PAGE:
Article

Anatomical and immunohistochemical considerations on the microinnervation of trachea in humans.

Department of Anatomy and Embryology, Faculty of Dental Medicine, University of Medicine and Pharmacy "Carol Davila", 8, Bd. Eroilor Sanitari, RO-76241 Bucharest, Romania.
Annals of anatomy = Anatomischer Anzeiger: official organ of the Anatomische Gesellschaft (Impact Factor: 1.96). 02/2011; 193(1):13-22. DOI: 10.1016/j.aanat.2010.08.001
Source: PubMed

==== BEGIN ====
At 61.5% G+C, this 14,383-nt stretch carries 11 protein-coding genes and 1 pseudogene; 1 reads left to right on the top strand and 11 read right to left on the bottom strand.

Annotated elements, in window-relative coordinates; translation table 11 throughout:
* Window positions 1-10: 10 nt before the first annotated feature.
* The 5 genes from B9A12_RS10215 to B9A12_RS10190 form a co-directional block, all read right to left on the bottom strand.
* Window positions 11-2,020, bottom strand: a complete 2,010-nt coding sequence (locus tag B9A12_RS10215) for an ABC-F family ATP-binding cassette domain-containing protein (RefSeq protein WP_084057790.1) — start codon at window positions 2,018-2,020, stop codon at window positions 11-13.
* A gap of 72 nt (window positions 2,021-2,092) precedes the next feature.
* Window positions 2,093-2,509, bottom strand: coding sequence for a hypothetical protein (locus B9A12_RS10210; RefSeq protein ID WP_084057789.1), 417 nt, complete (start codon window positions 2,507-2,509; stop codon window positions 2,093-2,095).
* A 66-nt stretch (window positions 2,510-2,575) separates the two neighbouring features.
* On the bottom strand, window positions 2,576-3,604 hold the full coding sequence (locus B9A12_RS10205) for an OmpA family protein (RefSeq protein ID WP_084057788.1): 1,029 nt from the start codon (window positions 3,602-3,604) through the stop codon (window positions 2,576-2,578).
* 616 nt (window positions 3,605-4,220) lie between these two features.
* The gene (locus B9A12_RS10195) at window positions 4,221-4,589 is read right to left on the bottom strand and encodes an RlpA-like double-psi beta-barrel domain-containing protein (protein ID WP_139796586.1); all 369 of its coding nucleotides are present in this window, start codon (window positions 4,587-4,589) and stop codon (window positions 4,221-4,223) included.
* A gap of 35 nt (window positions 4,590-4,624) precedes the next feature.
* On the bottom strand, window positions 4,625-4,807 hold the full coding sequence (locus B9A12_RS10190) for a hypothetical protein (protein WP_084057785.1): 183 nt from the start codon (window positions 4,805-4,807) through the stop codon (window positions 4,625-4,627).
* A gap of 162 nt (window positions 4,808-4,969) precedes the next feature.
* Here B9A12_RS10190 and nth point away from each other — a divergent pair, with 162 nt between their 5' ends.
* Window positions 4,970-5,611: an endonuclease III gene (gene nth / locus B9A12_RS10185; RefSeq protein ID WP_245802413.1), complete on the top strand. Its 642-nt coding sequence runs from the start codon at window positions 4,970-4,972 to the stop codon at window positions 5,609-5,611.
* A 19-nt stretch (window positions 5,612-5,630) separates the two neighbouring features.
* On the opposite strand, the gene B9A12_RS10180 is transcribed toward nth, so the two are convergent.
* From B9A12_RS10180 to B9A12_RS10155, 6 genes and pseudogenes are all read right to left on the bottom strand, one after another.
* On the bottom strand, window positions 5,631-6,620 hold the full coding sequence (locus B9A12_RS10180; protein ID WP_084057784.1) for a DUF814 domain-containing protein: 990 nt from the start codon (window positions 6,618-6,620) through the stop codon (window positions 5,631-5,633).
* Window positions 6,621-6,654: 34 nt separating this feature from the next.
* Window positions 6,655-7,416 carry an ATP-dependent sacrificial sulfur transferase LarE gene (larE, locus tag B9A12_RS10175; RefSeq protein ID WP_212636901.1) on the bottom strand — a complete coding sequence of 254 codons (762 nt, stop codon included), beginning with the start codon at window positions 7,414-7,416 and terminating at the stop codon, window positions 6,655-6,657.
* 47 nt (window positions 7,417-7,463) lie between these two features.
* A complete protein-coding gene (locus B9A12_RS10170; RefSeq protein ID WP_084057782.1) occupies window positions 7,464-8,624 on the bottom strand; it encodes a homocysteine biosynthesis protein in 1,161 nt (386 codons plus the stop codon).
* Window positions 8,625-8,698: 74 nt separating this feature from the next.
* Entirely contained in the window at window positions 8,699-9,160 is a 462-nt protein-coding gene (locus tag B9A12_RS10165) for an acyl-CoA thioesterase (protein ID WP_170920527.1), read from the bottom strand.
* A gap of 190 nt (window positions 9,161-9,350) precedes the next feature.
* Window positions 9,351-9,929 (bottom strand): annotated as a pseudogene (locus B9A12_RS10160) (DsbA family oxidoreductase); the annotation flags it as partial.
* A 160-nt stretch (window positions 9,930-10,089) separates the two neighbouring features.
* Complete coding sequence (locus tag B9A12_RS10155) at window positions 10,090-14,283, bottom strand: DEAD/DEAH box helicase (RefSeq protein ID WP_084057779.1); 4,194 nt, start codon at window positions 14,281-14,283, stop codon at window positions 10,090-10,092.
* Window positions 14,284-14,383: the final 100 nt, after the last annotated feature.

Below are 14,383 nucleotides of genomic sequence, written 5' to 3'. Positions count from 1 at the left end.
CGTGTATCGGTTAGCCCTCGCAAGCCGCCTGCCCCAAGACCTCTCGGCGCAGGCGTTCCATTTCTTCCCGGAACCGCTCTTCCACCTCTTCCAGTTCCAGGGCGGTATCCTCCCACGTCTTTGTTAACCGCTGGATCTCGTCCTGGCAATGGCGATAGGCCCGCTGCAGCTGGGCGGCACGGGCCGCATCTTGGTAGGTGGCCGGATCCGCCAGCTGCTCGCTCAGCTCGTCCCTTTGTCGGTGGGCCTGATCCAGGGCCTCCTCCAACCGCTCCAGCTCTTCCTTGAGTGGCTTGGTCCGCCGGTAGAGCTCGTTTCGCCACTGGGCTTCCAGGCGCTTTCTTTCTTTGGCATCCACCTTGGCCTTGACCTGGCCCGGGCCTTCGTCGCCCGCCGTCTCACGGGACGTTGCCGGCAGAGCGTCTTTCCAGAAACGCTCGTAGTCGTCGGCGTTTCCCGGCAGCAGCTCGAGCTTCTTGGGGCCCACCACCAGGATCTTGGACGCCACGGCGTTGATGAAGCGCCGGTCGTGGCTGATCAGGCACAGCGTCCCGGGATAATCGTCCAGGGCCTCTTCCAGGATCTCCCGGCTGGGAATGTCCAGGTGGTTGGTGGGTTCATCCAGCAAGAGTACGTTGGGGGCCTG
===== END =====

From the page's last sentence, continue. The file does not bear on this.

ABSTRACT The anatomy of the tracheal microinnervation is understudied in humans; the purpose of our study was to fill this gap by working on human adult tracheas, to compare the results with those obtained from animal studies, and to checking whether or not these studies are suitable to be translated from comparative to the human anatomy. The study was designed as a qualitative one. The present work was performed on human adult tracheas dissected out in 15 human adult cadavers. Microdissections were performed in eight tracheas and revealed the outer peritracheal plexus, segmentally supplied and distributed to trachea and esophagus, with longitudinal intersegmentary anastomoses but also with bilateral interrecurrential anastomoses previously undescribed in anatomy. Seven different tracheas were transversally cut and paraffin embedded. Histological stains (HE, toluidine blue, luxol fast blue, Giemsa on tissues and trichrome Gieson) and immunohistochemistry using primary antibodies for nNOS, neurofilament, SMA and the cocktail of citokeratines CK AE1-AE3+8/18 were done. According to the histological individual variation, the neural layers of the posterior wall of the human trachea could be considered as it follows: (a) an outer neural layer, ganglionated, associated with the connective covering layers, adventitia and the posterior fibroelastic membrane (external elastic lamina); (b) a submucosal ganglionated neural layer, mainly with juxtaglandular microganglia that may expand, as glands do, through the outer covering layers; (c) intrinsic nerves of the transverse trachealis muscle; (d) the neural layer intrinsic to the longitudinal elastic band (internal elastic lamina) and supplied from the inner submucosa; (e) the neural plexus of the lamina propria, with scarcely distributed neurons. We also bring here the first evidences for the in vivo nNOS phenotype of mast cells that were identified, but not exclusively, within the trachealis muscle.

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